Heathrow arguing, as ever, about need for single hub airport, due to benefits of transfer passengers
The Sunday Telegraph reports that Heathrow’s first tranche of evidence to be put before the Airports Commission will say that only a single hub airport allows for a sufficient number of vital transfer passengers. This, of course, is what one would expect them to say, from self interest. The Telegraph says that at present 1 million long-haul business and 1st-class passengers travel through Heathrow every year, which is nearly 85% of all such traffic that leaves the UK. Heathrow relies on transfer passengers from other international destinations to support the number of flights that leave Britain to vital business centres in China and the USA. Heathrow says if there were two hubs (as happens in New York), such as Heathrow and Gatwick, or Heathrow and Stansted, the transfer traffic that makes these flights profitable would be lost. And “The number of destinations served will therefore be cut, at a cost to British businesses.” The first stage is for the Airports Commission, under Sir Howard Davies, to decide whether a single hub is necessary – or whether there is enough capacity already and traffic needs to be more efficiently spread between airports.
Kamal Ahmed tries to regurgitate Heathrow’s transfer passenger
argument. Not a single piece of analysis by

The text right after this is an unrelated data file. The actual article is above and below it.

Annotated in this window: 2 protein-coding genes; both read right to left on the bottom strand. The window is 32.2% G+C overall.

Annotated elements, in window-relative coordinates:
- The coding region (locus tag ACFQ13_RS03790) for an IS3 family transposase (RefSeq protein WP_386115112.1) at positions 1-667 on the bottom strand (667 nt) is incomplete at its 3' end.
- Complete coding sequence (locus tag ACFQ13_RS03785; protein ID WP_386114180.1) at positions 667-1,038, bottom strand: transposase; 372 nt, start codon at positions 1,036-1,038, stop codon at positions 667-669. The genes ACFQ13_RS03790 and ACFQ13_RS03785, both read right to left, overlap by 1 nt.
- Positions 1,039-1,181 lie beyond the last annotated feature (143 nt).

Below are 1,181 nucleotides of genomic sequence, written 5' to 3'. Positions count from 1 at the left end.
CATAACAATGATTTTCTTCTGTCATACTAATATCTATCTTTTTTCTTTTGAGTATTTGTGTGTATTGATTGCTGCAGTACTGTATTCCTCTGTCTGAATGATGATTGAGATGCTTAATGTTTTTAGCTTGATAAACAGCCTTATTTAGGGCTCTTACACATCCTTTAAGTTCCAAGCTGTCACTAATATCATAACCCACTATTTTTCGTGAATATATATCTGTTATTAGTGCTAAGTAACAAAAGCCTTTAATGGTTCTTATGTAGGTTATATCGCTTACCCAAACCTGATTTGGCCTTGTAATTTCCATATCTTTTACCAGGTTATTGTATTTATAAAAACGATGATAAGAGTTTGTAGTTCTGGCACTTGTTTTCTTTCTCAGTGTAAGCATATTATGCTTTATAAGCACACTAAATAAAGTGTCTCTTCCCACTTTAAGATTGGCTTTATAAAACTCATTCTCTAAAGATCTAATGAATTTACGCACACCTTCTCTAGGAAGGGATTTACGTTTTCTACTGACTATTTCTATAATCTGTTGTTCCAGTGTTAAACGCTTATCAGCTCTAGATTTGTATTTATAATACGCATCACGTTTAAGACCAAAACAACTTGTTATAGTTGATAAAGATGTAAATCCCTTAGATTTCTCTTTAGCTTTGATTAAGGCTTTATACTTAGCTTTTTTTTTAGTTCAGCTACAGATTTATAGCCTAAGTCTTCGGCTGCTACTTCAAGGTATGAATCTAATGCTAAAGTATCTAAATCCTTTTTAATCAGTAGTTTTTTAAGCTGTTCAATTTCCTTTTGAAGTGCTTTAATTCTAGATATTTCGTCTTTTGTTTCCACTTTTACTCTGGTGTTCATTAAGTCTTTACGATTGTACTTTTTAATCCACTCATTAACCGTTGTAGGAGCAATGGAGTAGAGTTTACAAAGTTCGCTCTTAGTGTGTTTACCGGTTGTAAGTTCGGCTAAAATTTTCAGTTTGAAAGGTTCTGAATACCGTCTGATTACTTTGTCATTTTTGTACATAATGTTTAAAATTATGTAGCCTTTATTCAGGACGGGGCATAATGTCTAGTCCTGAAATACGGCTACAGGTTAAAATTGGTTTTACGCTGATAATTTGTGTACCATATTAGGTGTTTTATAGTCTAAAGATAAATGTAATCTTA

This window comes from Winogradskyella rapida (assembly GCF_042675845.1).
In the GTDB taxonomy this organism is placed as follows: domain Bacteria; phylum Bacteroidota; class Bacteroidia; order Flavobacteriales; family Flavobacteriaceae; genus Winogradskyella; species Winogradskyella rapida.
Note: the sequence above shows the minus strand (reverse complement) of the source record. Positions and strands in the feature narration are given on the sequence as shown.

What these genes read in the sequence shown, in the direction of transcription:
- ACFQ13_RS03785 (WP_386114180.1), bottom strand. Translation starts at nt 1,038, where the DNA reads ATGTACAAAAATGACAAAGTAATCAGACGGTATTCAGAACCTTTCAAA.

Heathrow says Percentage of transfer passengers in 2011: 34.6% (24.0 million) This compares to 36% in 2010 and 38% in 2009. So the number is going down.
Heathrow says single hub is vital for Britain
Up to one million long-haul business and first-class passengers flights which leave the UK every year could be put at risk if the Government does not maintain a single hub airport, Heathrow will argue this week.
By Kamal Ahmed, Sunday Telegraph Business Editor
11 Nov 2012
In the airport’s first tranche of evidence to be put before the Davies Committee, Heathrow will say that only a single hub airport allows for a sufficient number of vital transfer passengers.
At present 1m long-haul business and first-class passengers travel through Heathrow every year, nearly 85pc of all such traffic that leaves the UK.
The airport relies on transfer passengers from other international destinations to support the number of flights that leave Britain to vital business centres in China and the USA. [So this contradicts their claims that we hardly have any key routes to China !]
The report will say that if the hub is split, for example between Heathrow and Gatwick, that essential transfer traffic will be lost. The number of destinations served will therefore be cut, at a cost to British businesses.
At this stage Heathrow will not say where the single hub airport should be sited, believing that it has to first win the argument that such a hub is necessary.
Other airports such as Birmingham and Stansted claim that they could take more of the forecast passenger traffic increase, taking pressure off Heathrow and meaning there would be no need for more runways at the congested airport west of London.
But the Heathrow report will argue that such a plan would never work at “point-to-point” airports which rely on leisure traffic because they do not receive enough transfer passengers.
“Direct and transfer passengers have to work together,” said one source.
Although Heathrow will not rule out a new hub in the Thames Estuary, the preferred option of the London mayor, Boris Johnson, the airport’s owners will make it clear that if the hub moves, Heathrow will largely close.
Although some have said Heathrow could operate as a slimmed down airport, officials pointed out that the site had huge transfer facilities which would have to be moth balled.
Thousands of jobs would therefore be at risk.
Some of the comments are interesting: